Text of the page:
October 12, 1996: The day René Lacoste, the last surviving member of the Four Musketeers, passed away at the age of 92

Every day Tennis Majors takes you back in time to celebrate a great moment in tennis history. Today, we go back to 1996 to pay a tribute to René Lacoste, one of the French Musketeers and founder of the famous crocodile brand

12 October 2021
René Lacoste, Wimbledon 1928

What exactly happened on that day?

On this day, October 12 in 1996, French tennis legend René Lacoste died at the age of 92. Lacoste first burst into the spotlight as part of the Four Musketeers from France, who won the Davis Cup six times in a row (1926-1932). After hanging up his racquets, he met success as an inventor and founder of one of the most iconic sportswear brands, Lacoste, bearing the trademark crocodile logo.

The facts: Rene Lacoste, tennis legend and ace businessman

  • Rene Lacoste: A tennis legend of the Golden Era

Rene Lacoste was born in 1904. Although he was an outstanding student, he decided to drop studies at the age of 18 in 1922, to put all his efforts into tennis, a sport that he had begun only three years earlier. Although Lacoste was neither the most athletic nor the spectacular player of his time, he was one of the first to have a more professional approach of the game. The Frenchman paid attention to his physical condition as well as his diet and was known for keeping a notebook where he would write down the strength and weaknesses of his opponents.

According to Bud Collins, “he became a master of the backcourt game, choosing to maintain a length of inexorable pressure to exact the error or the opening for the finishing shot, and repelling the volleyer with passing shots and lobs”. With such a game style, he soon embraced the nickname “the Alligator”( which later became “Crocodile”) that he was given after a bet involving a crocodile suitcase, with his Davis Cup captain in 1923.

Throughout his career, Lacoste won seven major titles (which were not called Grand Slams yet as the expression was only used in tennis for the first time in the early 1930s): the French Championships (1925, 1927, 1929), Wimbledon (1925, 1928) and the US National Championships (1926, 1927).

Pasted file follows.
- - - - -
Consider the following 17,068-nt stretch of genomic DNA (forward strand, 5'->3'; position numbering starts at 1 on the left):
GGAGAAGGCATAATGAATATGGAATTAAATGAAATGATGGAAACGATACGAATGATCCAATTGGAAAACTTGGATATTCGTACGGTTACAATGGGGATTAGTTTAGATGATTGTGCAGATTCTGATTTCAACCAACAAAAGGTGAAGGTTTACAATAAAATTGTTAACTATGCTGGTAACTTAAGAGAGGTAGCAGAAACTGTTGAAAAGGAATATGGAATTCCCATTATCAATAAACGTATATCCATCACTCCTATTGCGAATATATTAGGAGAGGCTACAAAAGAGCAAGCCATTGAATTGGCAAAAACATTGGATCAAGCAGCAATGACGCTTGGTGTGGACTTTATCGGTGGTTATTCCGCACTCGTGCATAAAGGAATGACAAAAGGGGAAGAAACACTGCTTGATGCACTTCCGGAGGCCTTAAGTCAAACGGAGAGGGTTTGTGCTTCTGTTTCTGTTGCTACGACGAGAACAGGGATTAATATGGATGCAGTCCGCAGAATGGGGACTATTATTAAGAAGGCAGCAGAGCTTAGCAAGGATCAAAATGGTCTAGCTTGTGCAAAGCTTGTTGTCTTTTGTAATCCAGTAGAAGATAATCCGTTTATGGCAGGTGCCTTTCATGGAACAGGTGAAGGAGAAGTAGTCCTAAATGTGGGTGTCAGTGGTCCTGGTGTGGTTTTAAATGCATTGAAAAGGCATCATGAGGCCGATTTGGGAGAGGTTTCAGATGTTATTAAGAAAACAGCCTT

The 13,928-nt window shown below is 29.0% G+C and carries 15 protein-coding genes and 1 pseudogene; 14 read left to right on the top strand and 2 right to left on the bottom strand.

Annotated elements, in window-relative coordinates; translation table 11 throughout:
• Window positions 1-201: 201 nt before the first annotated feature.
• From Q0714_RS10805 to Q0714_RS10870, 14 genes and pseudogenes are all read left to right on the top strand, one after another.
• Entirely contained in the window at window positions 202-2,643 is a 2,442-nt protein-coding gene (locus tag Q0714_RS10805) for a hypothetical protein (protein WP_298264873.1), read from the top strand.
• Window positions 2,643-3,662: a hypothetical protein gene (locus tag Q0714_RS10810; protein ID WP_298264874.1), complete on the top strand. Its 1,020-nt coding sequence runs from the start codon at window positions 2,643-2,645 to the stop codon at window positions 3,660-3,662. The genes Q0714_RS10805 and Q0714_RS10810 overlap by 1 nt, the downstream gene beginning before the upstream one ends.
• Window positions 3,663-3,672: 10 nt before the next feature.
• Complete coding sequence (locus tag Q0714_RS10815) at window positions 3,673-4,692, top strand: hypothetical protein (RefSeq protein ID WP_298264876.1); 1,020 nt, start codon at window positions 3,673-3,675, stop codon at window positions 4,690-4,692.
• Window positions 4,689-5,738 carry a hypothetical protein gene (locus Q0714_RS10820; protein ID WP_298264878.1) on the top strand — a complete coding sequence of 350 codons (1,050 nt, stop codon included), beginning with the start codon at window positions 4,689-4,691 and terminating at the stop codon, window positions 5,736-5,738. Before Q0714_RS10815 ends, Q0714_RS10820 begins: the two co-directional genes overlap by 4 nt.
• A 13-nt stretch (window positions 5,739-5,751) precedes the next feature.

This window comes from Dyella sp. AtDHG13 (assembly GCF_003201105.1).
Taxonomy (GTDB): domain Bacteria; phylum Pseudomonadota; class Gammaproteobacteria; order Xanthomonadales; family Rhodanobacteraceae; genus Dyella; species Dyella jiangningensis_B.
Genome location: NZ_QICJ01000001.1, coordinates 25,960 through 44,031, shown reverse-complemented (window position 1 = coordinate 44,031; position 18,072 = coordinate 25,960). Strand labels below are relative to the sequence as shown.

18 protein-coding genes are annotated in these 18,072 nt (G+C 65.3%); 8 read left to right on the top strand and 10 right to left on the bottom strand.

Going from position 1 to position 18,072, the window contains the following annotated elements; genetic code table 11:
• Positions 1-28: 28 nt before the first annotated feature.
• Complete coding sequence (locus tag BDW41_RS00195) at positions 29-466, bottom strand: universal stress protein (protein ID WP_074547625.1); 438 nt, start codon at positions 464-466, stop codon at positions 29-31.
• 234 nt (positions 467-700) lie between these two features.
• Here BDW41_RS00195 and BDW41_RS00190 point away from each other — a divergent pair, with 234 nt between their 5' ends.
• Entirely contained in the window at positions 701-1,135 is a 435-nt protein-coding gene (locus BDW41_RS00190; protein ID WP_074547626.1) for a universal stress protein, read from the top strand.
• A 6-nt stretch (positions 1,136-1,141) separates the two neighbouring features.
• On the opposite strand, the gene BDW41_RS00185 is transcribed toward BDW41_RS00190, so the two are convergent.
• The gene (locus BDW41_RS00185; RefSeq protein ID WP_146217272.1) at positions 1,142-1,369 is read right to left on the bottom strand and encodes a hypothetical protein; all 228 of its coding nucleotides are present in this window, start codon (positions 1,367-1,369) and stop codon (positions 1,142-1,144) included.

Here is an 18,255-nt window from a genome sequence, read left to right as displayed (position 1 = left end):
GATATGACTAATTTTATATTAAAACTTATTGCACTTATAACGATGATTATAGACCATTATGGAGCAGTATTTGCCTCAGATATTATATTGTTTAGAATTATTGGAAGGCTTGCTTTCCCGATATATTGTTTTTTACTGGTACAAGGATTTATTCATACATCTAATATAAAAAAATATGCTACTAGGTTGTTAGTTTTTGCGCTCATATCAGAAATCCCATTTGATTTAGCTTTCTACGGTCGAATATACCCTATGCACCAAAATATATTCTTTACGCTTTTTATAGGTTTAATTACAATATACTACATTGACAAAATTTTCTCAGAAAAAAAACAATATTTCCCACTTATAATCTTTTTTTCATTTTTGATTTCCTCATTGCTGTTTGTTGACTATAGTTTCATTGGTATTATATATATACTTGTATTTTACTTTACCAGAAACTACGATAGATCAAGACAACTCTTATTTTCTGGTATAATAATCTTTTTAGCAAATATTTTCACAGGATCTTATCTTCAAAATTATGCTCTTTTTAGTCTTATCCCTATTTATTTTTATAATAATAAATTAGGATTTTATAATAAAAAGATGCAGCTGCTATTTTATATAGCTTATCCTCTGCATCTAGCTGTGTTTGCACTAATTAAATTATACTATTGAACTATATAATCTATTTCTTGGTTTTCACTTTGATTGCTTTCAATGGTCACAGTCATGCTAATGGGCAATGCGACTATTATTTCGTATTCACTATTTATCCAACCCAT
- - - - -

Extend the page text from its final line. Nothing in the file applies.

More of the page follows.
However, Lacoste earned more fame for his results with the French Davis Cup team. Along with Henri Cochet, Jean Borotra and Jacques Brugnon, they formed a dream team which came to be known as “the Four Musketeers”. Together, they led France to win the Davis Cup for the first time in 1927 – a feat that also led to the construction of the Roland-Garros stadium the following year to host the 1928 Challenge Round. Lacoste also participated in the successful 1928 campaign as a player, and he captained the victorious French teams in 1931 and 1932.

Amongst his biggest achievements was the upset of the great Bill Tilden, whom he defeated in the American’s own backyard at the US Nationals final in 1927 (11-9, 6-3, 11-9). Due to health issues, Lacoste retired from the game after his title at Roland-Garros in 1929.

  • Rene Lacoste: A creative mind and the founder of an iconic tennis brand

Not only was Lacoste one of the greatest players of his time, the Frenchman also had a very creative mind and is credited for many inventions that changed tennis history.

The first of them is the racquet grip, which he invented on the boat en route to New York in 1923. In 1927, Lacoste built the first tennis ball machine, described at the time by the French paper Paris-Soir as “a machine gun which, instead of spraying out lethal bullets, would launch, according to the desire of the person operating it, tennis balls with the desired speed, length, height and direction”.

In the 1970s, Lacoste was also the first to imagine a dampener to put on the strings to reduce vibration.

However, his most important contribution to tennis technology was the conception of the first racquet made out of metal. He filed the patent for this new racquet in 1961. It was bought by the tennis brand Wilson, and it lived in tennis history as the legendary T2000, used by Billie Jean King and Jimmy Connors. In the 1980s, Lacoste also invented the odd-shaped Equijet racquet, used by Guy Forget when he won the Paris Masters 1000 as well as the Davis Cup in 1991. 

Despite all these remarkable achievements, René Lacoste’s biggest success was probably the founding of the iconic brand bearing his own name.

In 1933, the former tennis player joined forces with André Gillier, a leading French hosiery manufacturer, to conceive a white shirt called L.12.12., with an airy fabric making movement easier. Lacoste was the first brand to put its logo visible on a garment and the shirts, along with the embroidered crocodile was soon to be seen on the tennis courts all around the world. Eighty years later, more than 10 million Lacoste shirts are sold around the world every year and the brand is endorsed by several top players today including Novak Djokovic and Daniil Medvedev.

Named honorary president of the French Tennis Federation, René Lacoste entered the International Tennis Hall of Fame in 1976. He was the last of the Four Musketeers to pass away, on October 12, 1996, at the age of 92 in a hospital in his home town of St. Jean de Luz after surgery on a broken leg. Lacoste had also been suffering from prostate cancer.

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